Yes, God’s deeds are by definition great, but  they must be “discovered.” In other words, it would be possible to drift through life without actually being aware of God’s greatness. And given the preoccupations of modern American society, its distractions, and its stress levels it’s fair to conclude that not many people have taken the time to “discover” God’s greatness. Certainly one of the simplest way to do that is to spend time in God’s good creation.  Or on stopping for a moment and reflecting on how God has blessed our lives. (This is something that’s easier to do once one has experienced a life-threatening illness or accident.)

But its not just a question of stopping to discover God’s great deeds. This verse asserts that we discover God’s greatness because we desire to do so. To me, this means making a conscious decision; awareness of God’s greatness does not come to us when we are in an unconscious state. We need to be alert and on the lookout–a theme that Jesus picks up in a couple of his parables about being on the lookout for the return of the master.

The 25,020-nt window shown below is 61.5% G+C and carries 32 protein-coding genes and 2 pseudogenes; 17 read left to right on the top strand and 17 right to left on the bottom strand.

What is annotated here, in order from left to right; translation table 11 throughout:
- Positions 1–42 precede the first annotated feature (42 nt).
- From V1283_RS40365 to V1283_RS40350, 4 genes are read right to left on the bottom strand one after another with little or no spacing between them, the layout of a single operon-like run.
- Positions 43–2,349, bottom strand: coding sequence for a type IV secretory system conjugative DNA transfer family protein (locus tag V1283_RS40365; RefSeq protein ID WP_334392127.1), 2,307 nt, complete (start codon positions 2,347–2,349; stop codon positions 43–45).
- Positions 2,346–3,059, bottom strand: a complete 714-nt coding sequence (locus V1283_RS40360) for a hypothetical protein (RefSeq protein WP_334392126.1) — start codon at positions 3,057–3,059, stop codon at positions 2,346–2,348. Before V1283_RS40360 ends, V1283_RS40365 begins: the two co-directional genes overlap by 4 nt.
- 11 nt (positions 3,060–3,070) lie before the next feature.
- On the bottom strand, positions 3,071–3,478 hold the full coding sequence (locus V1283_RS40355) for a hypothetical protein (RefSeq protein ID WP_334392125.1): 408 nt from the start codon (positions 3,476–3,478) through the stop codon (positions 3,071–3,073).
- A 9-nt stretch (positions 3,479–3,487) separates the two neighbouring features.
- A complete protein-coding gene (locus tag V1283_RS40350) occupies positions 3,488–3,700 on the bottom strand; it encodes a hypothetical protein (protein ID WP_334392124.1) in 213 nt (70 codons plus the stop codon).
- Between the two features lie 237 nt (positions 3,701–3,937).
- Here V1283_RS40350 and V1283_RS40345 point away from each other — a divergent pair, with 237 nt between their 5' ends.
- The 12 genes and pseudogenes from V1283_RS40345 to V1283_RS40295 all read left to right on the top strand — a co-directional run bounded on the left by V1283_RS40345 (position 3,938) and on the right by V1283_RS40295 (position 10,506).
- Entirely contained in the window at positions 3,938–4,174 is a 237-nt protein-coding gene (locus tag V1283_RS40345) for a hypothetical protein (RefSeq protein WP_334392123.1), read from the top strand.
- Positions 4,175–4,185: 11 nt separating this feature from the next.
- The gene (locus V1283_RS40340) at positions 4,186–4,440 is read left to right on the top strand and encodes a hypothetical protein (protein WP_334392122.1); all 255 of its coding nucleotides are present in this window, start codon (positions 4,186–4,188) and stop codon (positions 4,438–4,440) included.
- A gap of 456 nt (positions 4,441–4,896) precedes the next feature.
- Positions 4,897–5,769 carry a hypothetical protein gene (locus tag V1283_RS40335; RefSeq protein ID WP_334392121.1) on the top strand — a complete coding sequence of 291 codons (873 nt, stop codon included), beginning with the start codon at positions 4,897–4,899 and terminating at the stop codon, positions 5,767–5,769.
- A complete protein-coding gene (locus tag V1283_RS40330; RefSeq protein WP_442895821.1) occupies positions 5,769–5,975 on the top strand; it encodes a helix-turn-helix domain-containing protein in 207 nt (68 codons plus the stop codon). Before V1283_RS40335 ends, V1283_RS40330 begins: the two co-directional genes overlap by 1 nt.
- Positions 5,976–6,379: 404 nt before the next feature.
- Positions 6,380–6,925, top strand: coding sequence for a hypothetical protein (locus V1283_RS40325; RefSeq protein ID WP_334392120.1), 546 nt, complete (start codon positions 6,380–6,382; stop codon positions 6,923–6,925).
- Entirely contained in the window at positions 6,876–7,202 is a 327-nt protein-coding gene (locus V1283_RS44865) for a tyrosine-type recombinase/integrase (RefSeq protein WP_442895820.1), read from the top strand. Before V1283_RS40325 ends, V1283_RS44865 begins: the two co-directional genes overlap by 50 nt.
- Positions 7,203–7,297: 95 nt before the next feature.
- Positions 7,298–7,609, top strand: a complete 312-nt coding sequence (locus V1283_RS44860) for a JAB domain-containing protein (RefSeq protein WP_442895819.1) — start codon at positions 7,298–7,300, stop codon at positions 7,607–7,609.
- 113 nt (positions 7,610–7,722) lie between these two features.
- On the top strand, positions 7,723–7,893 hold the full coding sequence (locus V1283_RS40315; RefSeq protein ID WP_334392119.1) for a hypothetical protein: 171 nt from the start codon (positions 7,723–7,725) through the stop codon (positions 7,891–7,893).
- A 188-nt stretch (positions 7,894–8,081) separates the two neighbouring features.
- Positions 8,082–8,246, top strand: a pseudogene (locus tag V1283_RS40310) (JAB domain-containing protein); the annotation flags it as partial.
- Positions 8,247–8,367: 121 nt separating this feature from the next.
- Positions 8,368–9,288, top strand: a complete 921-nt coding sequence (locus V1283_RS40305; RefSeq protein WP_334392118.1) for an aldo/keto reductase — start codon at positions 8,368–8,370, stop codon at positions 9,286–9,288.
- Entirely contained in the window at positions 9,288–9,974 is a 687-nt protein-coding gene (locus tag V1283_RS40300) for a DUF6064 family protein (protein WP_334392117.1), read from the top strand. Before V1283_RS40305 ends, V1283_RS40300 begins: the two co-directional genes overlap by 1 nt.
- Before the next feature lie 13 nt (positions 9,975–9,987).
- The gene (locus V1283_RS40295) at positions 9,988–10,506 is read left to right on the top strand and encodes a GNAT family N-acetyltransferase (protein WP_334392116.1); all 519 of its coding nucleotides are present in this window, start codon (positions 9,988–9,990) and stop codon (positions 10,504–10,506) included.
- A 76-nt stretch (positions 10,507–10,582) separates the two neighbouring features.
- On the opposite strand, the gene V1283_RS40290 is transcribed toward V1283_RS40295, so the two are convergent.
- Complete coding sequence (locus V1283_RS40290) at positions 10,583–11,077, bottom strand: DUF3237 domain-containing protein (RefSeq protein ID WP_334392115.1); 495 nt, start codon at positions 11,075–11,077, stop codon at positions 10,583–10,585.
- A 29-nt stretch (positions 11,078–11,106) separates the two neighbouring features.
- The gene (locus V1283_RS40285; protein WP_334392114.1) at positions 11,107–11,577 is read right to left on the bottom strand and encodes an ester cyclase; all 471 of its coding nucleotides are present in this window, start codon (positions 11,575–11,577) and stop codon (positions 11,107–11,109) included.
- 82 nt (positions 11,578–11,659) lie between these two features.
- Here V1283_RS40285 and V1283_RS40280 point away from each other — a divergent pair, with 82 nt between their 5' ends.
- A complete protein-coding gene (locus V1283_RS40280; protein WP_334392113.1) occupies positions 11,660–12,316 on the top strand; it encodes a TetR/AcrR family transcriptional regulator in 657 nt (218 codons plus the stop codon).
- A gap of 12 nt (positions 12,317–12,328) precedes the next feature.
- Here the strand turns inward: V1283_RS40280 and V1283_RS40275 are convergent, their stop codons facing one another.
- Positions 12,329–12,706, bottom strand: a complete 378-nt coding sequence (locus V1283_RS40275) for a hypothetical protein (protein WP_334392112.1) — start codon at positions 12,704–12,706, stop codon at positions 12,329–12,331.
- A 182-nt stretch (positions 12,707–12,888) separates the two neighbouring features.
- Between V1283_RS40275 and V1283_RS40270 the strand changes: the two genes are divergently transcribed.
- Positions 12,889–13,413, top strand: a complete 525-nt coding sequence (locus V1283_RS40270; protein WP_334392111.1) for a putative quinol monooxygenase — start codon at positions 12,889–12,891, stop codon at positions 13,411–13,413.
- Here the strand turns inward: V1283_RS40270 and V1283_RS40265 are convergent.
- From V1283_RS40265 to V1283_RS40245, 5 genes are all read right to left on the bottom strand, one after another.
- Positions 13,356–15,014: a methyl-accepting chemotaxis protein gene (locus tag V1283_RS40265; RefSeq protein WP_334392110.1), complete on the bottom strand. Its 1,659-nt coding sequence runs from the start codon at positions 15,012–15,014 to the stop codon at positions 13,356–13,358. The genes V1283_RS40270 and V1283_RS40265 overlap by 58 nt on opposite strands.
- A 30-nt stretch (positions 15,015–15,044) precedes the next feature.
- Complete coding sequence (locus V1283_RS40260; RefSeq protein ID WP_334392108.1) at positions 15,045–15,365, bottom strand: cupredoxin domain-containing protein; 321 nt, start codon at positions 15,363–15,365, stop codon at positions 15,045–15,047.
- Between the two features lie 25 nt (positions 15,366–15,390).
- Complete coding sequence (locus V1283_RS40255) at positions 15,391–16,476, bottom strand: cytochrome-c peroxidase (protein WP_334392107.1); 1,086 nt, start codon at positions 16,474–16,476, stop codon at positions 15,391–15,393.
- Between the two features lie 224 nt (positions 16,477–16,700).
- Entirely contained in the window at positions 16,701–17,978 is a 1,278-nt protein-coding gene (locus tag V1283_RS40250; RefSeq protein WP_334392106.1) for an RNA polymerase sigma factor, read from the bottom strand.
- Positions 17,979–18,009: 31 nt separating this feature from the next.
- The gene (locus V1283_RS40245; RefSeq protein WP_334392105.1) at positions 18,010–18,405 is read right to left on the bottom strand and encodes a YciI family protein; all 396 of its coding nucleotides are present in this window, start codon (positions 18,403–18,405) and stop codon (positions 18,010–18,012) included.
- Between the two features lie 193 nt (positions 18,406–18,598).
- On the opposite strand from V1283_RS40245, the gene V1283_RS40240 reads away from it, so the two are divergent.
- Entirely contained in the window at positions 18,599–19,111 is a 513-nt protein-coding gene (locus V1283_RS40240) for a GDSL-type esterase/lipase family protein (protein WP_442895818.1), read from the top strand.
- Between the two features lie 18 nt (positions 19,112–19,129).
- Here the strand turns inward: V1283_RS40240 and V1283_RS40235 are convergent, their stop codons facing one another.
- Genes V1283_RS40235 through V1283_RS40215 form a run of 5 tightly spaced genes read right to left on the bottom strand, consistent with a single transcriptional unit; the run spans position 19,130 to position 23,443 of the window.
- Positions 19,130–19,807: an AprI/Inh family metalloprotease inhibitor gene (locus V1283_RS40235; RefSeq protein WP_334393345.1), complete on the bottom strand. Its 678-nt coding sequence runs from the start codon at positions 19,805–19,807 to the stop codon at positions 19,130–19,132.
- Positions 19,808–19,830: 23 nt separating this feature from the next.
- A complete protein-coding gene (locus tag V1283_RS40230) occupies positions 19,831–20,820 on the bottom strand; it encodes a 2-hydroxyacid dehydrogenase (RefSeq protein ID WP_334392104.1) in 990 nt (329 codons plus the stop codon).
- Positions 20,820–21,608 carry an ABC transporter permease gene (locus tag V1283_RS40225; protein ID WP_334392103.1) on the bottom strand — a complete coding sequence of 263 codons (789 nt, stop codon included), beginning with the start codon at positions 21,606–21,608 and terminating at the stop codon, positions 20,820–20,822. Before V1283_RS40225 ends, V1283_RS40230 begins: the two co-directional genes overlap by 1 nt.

Finally, desire arises out of love; a willingness to set other distractions aside and focus on the object of desire. That comes quite naturally when we are in love with another person. And if we truly love God, our desire to discover His great deeds will come equally naturally.

1 Samuel 18:1-19:7: The relational triangle of Saul, Jonathan, and David is one of the most eloquent stories of love juxtaposed against envy-induced hate in the Bible. First, the love of Jonathan for David: “the soul of Jonathan was bound to the soul of David, and Jonathan loved him as his own soul.” (18:2) Jonathan basically gives over the role of prince to David and “David went out and was successful wherever Saul sent him;” (5) David’s military success pleases everyone, even Saul, Until Saul hears the women singing, “Saul has killed his thousands, and David his ten thousands.” (7)